When the city approved the Group Plan of 1903, it was believed that the Mall would become the city's functional and symbolic center. The long stretch of park would beautify a former slum area, while the series of grand, neoclassical government buildings that surrounded it would impress the city's population and instill a sense of civic pride and duty. These goals fit the aims of the "City Beautiful" reform movement, whose proponents worried about the effects that tenements and slum districts had on the European immigrants streaming into American cities. Daniel Burnham, who played a leading role in designing Cleveland's Group Plan, was a major figure in City Beautiful and is today best remembered for constructing the White City at the 1893 Chicago World's Fair. In Cleveland, however, as Walter Leedy wrote, "Instead of a 'White City' the Mall turned out to be a 'White Sepulcher.'"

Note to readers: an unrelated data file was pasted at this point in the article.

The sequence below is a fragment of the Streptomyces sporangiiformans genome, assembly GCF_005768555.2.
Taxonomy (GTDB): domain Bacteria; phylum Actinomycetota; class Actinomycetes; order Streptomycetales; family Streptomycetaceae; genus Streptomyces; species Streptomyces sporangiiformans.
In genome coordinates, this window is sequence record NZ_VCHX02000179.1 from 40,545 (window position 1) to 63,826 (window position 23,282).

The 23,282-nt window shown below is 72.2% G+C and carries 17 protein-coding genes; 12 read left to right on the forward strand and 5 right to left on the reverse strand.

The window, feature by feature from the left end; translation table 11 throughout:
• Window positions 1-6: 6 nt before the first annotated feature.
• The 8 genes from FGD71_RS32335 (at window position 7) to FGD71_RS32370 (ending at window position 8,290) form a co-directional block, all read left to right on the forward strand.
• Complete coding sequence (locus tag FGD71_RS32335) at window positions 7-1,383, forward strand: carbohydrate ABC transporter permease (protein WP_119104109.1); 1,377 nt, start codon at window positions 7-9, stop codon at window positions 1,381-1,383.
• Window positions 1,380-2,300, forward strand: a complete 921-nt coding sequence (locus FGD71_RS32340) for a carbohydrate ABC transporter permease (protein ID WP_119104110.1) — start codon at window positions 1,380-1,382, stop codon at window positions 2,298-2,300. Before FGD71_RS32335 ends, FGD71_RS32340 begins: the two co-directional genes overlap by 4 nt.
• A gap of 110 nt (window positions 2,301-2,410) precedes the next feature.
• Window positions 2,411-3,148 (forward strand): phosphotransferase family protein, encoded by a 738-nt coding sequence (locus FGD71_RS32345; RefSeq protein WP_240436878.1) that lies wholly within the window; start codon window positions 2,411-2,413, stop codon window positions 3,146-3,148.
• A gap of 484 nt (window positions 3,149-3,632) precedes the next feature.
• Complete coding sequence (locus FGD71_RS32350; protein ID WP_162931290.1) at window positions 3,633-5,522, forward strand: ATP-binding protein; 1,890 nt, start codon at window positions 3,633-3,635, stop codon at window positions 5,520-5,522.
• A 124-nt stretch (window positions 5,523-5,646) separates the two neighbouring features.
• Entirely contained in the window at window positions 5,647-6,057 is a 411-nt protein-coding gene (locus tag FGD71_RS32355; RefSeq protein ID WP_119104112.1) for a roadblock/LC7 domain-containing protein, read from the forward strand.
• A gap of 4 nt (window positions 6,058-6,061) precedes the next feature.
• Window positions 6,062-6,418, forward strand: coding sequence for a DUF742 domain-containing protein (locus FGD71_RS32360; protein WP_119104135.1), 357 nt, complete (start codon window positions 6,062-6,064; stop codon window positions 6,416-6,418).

The Mall's development into a true city center was squashed in the 1920s by the Van Sweringens' decision to build their Union Terminal train station on Public Square. The 1903 Group Plan envisioned the city's main train station being built at the north end of the Mall. When this didn't happen, it became clear that Public Square would remain the city's center. It was Cleveland's transportation hub and had the added benefit of being nearer to the booming commercial district taking shape along Euclid Avenue. The Mall, meanwhile, became somewhat of an afterthought, used occasionally for concerts and other events but mainly serving as a cut-through for downtown workers.
Today, the Mall stands poised for a change, as the building of a Medical Mart (on its western edge) and a new convention center (beneath its surface) promises to bring more people to the historic park. Will these crowds be tempted to linger on the Mall or will they, too, quickly move on to other parts of the city? A new Group Plan Commission formed in 2010 to look at this and other issues in the hopes that the Mall will become, at the very least, a vibrant downtown gathering place, if not exactly the civic center that Burnham and others envisioned it becoming more than 100 years ago.